Karrie Webb doesn’t want to put any expectations on herself as the five-time Australian Open winner returns to playing in the hope of maybe making it six this week.
But if the seven-time major winner takes her recent form against current men’s world No.3 Cameron Smith in to the historic dual-gender event, she could be in with a serious chance.
Webb, 47, revealed British Open winner Smith made good on a bet to deliver her a “bottle of wine” when the head-to-head battle they were playing in the US in Florida at Pine Tree Golf Club in June was rained off after 14 holes, with Webb in front ensuring sher was declared the winner.
“Well, I mean, he paid off the debt but it was sort of, we got rained out. So I was ahead but it was right before he headed off to the Open Championship,” Webb said on Monday.
“The bet was for a bottle of wine and he brought over a bottle of Grange, that’s what he ended up paying me with.
“I had him sign the bottle and said I‘m not going to drink this until one of us wins a big tournament and then two weeks later he did (at the Open) so now we’ve got to have a drink to celebrate.“
Webb said she was “one or two in front” when they were forced off the course, but sported a wry grin when it was suggested she played Smith into form before his major breakthrough.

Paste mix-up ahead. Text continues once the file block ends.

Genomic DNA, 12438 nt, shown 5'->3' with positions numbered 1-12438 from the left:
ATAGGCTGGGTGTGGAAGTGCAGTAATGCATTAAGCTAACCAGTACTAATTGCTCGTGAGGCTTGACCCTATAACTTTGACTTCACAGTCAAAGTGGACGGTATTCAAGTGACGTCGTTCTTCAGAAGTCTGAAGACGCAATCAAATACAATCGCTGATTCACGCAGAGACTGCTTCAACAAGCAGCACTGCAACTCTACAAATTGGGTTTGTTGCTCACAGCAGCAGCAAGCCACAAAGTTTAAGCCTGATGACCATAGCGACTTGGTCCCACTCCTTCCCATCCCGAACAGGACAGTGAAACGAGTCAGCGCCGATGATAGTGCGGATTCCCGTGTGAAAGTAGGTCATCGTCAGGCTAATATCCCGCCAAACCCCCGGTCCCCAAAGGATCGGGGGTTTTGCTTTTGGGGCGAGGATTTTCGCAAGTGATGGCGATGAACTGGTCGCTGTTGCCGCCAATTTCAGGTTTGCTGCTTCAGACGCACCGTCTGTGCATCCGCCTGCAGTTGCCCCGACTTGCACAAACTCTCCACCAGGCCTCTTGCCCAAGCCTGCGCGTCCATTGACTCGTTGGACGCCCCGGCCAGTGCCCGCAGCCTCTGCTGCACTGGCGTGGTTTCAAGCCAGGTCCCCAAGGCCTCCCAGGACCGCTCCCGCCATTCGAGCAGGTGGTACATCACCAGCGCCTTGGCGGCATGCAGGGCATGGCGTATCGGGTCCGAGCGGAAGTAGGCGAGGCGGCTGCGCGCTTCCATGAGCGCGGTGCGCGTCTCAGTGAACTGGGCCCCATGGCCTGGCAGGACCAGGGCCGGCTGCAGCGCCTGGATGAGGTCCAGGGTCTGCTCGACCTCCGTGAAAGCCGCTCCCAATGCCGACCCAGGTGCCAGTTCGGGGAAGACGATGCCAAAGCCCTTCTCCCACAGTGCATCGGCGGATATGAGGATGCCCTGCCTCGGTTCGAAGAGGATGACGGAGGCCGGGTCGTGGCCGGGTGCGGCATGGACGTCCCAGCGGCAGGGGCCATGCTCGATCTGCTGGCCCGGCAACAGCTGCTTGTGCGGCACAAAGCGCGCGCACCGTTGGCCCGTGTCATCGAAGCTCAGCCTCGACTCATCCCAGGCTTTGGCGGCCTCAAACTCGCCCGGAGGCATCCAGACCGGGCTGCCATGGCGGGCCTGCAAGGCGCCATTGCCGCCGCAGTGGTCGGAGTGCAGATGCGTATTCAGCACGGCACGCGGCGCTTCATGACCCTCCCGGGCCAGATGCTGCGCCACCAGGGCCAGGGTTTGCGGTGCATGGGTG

“Yeah, I must have,” she laughed.
“But it was on my home course, so I had the edge.”
Webb won two of her five Australian Opens at Victoria and Kingston Heath, the sites for this week’s tournament but is limiting her expectations given she’s no longer a full-time player, and the field is stacked with three current major champions.
“I‘m trying not wear myself out as I’m not playing as much golf now so I’m cautious of not being exhausted when I tee off on Thursday,“ Webb said.
“I feel like I‘ve played enough sand-belt golf over my career that if I get off to a half-decent start and get the juices flowing and feel good out there you never know what might happen.
“I don‘t put any expectation on it but I think if I get into a good rhythm I have a chance to win – I wouldn’t play a tournament that I don’t think I have a chance.”